A Day in the Life of Dr Jinjun Wang, Senior Embryologist and Laboratory Manager
We speak to Dr Jinjun Wang, Senior Embryologist and Laboratory Manager about running a successful lab and his passion for egg freezing.
My name is Jinjun Wang and I am the Laboratory Manager at the LWC Harley Street. I was born in Shandong in China and I originally studied to be a medical doctor at the Taishan Medical College. I moved to the Institute of Laser Life Scientific at South China Normal University in Guangzhou to do a master’s degree in Fluorescence Resonance Energy Transfer where I researched gene editing and protein creation. Whilst observing at Shenzhen Hospital of Beijing University IVF unit I discovered a passion for embryology. I started my early IVF training there and went on to study as an embryologist at the Yantai Yuhuangding Hospital in Shandong. After working and training in several hospitals in China and Kuwait I got a job as a clinical embryologist at the London Women’s Clinic at the end of 2008. Since then I have progressed to become a senior embryologist and I became the laboratory manager at the LWC in Harley Street in 2013.
A Day in My Life
My main responsibility is to ensure that the laboratory runs smoothly. My motto is “Simple, Easy, Efficient and Accurate”- “Simple” minimises the risk of making mistakes; “Easy” to follow procedures from junior to senior level to avoid deviation; “Efficient” because we are a busy laboratory and we need to work quickly; and “Accurate” as embryologists cannot be good without being accurate.
After taking control of the laboratory in 2013, I have been working on finding the right protocols to give good outcomes. Our current focus is on two of the most challenging techniques – egg freezing and embryo biopsy (which is used for embryo screening or PGT-A). We are trying out different protocols including changing the culture, freezing media, timings and temperature to see what will provide the optimum environment and conditions to give the best outcomes. Our goal in the laboratory is to have the best success rates, the latest technology and to have a team of experts that can give the best patient care.
One of my main interests in the IVF laboratory is egg freezing. Over the last ten years at LWC I have been working hard to optimise the clinic’s original egg freezing and egg thawing protocols that I created. The first baby following my egg freezing protocol was born in 2012 from eggs that were frozen in 2010. Since then we have frozen more than 20,000 eggs from nearly 3,000 egg freezing cycles at the LWC in Harley Street. We are now the largest provider of egg freezing in the country.
The success of our freezing programme has led to a change in the clinic’s approach to donor eggs. In conjunction with our partner clinic, the London Egg Bank, all donor eggs are now frozen. This makes the process for egg recipients so much simpler. No longer do the recipient and egg donor have to synchronise their cycles, treatment can take place when the recipient is ready to thaw the eggs. We now have an online donor egg catalogue with close to 100 donors available without a wait. Our success rates have also increased from 39% in 2014 to 49% in 2018.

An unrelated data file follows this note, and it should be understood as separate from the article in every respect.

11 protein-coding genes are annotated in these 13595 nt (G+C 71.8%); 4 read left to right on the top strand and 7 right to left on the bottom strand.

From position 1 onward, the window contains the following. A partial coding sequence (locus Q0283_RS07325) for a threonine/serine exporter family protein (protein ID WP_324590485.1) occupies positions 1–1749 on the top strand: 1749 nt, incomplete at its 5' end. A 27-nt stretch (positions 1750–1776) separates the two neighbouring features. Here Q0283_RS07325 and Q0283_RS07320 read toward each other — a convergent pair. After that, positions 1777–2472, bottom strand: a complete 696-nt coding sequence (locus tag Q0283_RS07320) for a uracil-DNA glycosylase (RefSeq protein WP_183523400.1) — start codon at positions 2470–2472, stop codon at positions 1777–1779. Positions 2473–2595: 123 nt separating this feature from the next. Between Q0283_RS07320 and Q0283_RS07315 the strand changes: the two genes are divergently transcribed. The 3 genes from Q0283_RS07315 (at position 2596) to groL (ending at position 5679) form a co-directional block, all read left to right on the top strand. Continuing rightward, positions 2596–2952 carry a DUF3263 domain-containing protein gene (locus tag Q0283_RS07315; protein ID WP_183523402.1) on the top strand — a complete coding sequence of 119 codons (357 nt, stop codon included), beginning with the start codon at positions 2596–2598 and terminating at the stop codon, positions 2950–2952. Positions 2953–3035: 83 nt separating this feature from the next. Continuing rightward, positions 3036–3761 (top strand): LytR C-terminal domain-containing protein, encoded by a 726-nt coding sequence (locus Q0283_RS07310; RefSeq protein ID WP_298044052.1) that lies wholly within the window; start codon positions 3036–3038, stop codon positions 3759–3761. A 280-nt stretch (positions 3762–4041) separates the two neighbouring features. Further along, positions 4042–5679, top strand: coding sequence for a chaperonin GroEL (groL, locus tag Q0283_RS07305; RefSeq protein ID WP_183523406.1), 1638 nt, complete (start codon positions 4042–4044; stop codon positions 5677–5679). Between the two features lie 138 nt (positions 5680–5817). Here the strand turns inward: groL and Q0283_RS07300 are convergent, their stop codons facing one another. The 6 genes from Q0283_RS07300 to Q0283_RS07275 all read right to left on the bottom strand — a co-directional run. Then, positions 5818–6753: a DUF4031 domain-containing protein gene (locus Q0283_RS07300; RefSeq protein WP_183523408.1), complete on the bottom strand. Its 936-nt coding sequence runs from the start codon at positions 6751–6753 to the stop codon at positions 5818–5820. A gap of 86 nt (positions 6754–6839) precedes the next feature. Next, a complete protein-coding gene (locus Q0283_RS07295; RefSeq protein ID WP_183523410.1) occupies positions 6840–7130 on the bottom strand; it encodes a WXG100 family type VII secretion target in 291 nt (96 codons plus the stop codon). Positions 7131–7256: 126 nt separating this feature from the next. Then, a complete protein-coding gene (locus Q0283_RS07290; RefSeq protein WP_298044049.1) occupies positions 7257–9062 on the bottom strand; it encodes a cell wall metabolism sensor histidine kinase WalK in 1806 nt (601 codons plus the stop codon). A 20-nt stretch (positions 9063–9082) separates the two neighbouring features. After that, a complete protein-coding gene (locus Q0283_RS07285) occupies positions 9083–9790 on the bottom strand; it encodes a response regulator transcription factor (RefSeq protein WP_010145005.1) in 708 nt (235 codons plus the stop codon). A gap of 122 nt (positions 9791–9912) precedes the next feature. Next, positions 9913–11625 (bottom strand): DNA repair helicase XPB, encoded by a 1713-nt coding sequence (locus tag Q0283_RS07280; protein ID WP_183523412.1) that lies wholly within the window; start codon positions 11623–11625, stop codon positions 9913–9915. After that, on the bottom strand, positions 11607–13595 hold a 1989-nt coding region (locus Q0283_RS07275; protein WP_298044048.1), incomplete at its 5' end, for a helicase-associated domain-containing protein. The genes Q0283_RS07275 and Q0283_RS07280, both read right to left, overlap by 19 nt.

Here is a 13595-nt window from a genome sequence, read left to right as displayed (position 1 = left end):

So far more than 7,000 eggs have been thawed successfully at the LWC Harley Street laboratory. Our average survival rate is 94% from more than 1,000 egg thaw cycles. In the last five years we have also successfully and significantly reduced the average number of embryos transferred in frozen egg donation cycles from 1.6 in 2014 to 1.1 in 2018 per embryo transfer. Multiple pregnancy is the greatest risk in IVF treatment and by transferring a single embryo the pregnancy will be safer both for the mother and baby.
The best part of my job
The best part of my job is seeing the success of the changes I have made to protocols. When the protocols are right, our success rates improve which leads to better outcomes for our patients and more families created! I am particularly proud that so far more than 200 babies have been born from my egg freezing technique.
My ambition is to have the best success rates in the country. Our results have improved since I have become the laboratory manager and I’m pleased that the changes we have put in place have made such a big difference. We still have work to do and I am confident that our success rates will continue to improve.
We are also working hard to introduce embryology consultations. This will enable patients to meet directly with our embryology team to discuss their options prior to treatment and following unsuccessful treatment. We hope that these appointments will allow patients to learn more about what is happening to their eggs, sperm and embryos in the laboratory and to help them make decisions about future treatment.
In my opinion egg freezing is the future. Egg freezing is the fastest growing fertility treatment in the UK and I expect this to increase even further over the next few years. I believe that women will continue to delay childbirth for a number of reasons including their education, relationship status and career. Thawing eggs will be the future of IVF because most women will freeze their eggs when they are young. When they are ready to settle down and start a family good quality eggs are waiting for them. This is why it is so important that we work hard to improve the freezing and thawing techniques, so we can make sure that the survival rate of frozen eggs will lead to successful live births.